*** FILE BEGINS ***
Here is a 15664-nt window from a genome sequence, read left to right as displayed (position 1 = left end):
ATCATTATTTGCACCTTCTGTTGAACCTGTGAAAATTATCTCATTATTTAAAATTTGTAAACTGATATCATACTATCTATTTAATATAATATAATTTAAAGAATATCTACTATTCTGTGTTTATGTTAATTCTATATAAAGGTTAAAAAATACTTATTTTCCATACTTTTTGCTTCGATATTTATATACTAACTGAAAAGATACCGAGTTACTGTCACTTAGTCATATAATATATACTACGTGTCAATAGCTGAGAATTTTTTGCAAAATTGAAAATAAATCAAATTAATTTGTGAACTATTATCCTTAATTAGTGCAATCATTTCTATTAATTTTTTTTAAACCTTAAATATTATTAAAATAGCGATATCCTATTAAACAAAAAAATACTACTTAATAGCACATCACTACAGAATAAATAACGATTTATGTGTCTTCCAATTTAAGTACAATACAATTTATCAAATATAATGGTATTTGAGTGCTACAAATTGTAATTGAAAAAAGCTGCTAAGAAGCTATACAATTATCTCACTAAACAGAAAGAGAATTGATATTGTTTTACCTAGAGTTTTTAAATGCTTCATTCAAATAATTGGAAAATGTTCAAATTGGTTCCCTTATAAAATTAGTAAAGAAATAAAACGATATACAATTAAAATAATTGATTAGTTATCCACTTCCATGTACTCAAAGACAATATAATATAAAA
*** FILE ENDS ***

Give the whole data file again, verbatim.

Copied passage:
Here is a 15664-nt window from a genome sequence, read left to right as displayed (position 1 = left end):
ATCATTATTTGCACCTTCTGTTGAACCTGTGAAAATTATCTCATTATTTAAAATTTGTAAACTGATATCATACTATCTATTTAATATAATATAATTTAAAGAATATCTACTATTCTGTGTTTATGTTAATTCTATATAAAGGTTAAAAAATACTTATTTTCCATACTTTTTGCTTCGATATTTATATACTAACTGAAAAGATACCGAGTTACTGTCACTTAGTCATATAATATATACTACGTGTCAATAGCTGAGAATTTTTTGCAAAATTGAAAATAAATCAAATTAATTTGTGAACTATTATCCTTAATTAGTGCAATCATTTCTATTAATTTTTTTTAAACCTTAAATATTATTAAAATAGCGATATCCTATTAAACAAAAAAATACTACTTAATAGCACATCACTACAGAATAAATAACGATTTATGTGTCTTCCAATTTAAGTACAATACAATTTATCAAATATAATGGTATTTGAGTGCTACAAATTGTAATTGAAAAAAGCTGCTAAGAAGCTATACAATTATCTCACTAAACAGAAAGAGAATTGATATTGTTTTACCTAGAGTTTTTAAATGCTTCATTCAAATAATTGGAAAATGTTCAAATTGGTTCCCTTATAAAATTAGTAAAGAAATAAAACGATATACAATTAAAATAATTGATTAGTTATCCACTTCCATGTACTCAAAGACAATATAATATAAAA